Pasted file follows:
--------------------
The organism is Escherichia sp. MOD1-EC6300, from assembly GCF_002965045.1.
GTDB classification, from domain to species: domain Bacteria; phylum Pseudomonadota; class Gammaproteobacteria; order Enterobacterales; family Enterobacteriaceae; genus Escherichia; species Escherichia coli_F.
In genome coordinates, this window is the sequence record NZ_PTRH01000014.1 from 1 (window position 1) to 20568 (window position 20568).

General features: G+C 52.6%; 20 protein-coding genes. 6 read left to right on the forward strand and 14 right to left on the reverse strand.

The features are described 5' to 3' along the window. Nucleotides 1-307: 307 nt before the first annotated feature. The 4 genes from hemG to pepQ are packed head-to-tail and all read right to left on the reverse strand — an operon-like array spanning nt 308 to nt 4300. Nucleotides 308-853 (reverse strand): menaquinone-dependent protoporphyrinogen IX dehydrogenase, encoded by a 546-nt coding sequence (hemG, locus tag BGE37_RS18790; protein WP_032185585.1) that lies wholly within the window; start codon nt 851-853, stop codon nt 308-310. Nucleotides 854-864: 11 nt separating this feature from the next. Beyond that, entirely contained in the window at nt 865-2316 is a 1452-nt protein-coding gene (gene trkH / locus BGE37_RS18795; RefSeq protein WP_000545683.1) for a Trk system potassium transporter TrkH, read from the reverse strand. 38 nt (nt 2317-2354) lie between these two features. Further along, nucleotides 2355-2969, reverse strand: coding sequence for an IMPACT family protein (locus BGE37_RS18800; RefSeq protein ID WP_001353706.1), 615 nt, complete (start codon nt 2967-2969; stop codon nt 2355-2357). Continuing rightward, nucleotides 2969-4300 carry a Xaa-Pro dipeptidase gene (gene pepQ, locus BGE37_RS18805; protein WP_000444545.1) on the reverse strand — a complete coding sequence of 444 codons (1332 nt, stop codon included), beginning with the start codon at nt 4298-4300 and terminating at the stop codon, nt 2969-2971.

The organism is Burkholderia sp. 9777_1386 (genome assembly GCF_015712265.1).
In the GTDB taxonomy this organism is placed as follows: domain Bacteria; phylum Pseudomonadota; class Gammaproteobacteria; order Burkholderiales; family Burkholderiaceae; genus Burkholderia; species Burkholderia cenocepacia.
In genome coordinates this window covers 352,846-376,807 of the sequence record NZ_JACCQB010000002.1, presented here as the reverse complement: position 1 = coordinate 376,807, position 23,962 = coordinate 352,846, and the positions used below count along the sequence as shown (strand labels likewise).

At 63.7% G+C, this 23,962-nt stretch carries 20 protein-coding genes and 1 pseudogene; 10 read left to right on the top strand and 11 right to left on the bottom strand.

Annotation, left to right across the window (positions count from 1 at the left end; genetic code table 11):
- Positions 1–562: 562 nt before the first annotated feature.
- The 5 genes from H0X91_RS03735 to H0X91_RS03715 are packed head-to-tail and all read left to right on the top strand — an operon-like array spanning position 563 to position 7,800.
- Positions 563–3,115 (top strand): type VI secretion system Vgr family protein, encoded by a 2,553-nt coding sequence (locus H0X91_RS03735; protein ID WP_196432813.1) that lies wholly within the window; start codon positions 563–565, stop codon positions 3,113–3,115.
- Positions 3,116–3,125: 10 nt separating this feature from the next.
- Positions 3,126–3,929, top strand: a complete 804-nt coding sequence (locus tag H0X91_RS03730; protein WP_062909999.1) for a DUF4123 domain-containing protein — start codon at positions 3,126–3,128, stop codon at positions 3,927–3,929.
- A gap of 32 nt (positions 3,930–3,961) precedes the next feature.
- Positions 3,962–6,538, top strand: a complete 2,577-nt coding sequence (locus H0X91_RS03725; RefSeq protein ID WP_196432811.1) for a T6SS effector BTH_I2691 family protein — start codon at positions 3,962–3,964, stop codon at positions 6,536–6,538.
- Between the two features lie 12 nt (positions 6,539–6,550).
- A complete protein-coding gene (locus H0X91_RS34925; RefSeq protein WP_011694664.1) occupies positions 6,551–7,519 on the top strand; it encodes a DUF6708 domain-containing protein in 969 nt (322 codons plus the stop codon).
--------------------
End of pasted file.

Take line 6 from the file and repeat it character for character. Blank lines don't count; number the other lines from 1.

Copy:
The organism is Burkholderia sp. 9777_1386 (genome assembly GCF_015712265.1).